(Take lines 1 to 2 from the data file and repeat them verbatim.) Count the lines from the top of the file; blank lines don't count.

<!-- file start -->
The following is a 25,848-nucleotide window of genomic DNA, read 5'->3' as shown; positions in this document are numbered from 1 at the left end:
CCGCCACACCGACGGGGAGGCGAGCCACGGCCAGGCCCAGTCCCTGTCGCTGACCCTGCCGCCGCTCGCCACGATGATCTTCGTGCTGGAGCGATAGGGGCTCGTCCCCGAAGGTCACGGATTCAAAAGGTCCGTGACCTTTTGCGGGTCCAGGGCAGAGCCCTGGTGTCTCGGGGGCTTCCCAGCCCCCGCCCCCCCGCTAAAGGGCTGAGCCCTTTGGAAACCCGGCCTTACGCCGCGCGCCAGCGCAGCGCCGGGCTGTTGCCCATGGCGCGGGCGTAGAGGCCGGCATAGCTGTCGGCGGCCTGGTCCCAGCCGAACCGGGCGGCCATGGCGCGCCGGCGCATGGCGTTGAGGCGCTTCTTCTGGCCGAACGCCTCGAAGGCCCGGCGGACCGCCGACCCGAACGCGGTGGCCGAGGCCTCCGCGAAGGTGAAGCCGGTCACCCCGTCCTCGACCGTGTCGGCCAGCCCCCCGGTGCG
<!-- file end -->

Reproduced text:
The following is a 25,848-nucleotide window of genomic DNA, read 5'->3' as shown; positions in this document are numbered from 1 at the left end:
CCGCCACACCGACGGGGAGGCGAGCCACGGCCAGGCCCAGTCCCTGTCGCTGACCCTGCCGCCGCTCGCCACGATGATCTTCGTGCTGGAGCGATAGGGGCTCGTCCCCGAAGGTCACGGATTCAAAAGGTCCGTGACCTTTTGCGGGTCCAGGGCAGAGCCCTGGTGTCTCGGGGGCTTCCCAGCCCCCGCCCCCCCGCTAAAGGGCTGAGCCCTTTGGAAACCCGGCCTTACGCCGCGCGCCAGCGCAGCGCCGGGCTGTTGCCCATGGCGCGGGCGTAGAGGCCGGCATAGCTGTCGGCGGCCTGGTCCCAGCCGAACCGGGCGGCCATGGCGCGCCGGCGCATGGCGTTGAGGCGCTTCTTCTGGCCGAACGCCTCGAAGGCCCGGCGGACCGCCGACCCGAACGCGGTGGCCGAGGCCTCCGCGAAGGTGAAGCCGGTCACCCCGTCCTCGACCGTGTCGGCCAGCCCCCCGGTGCG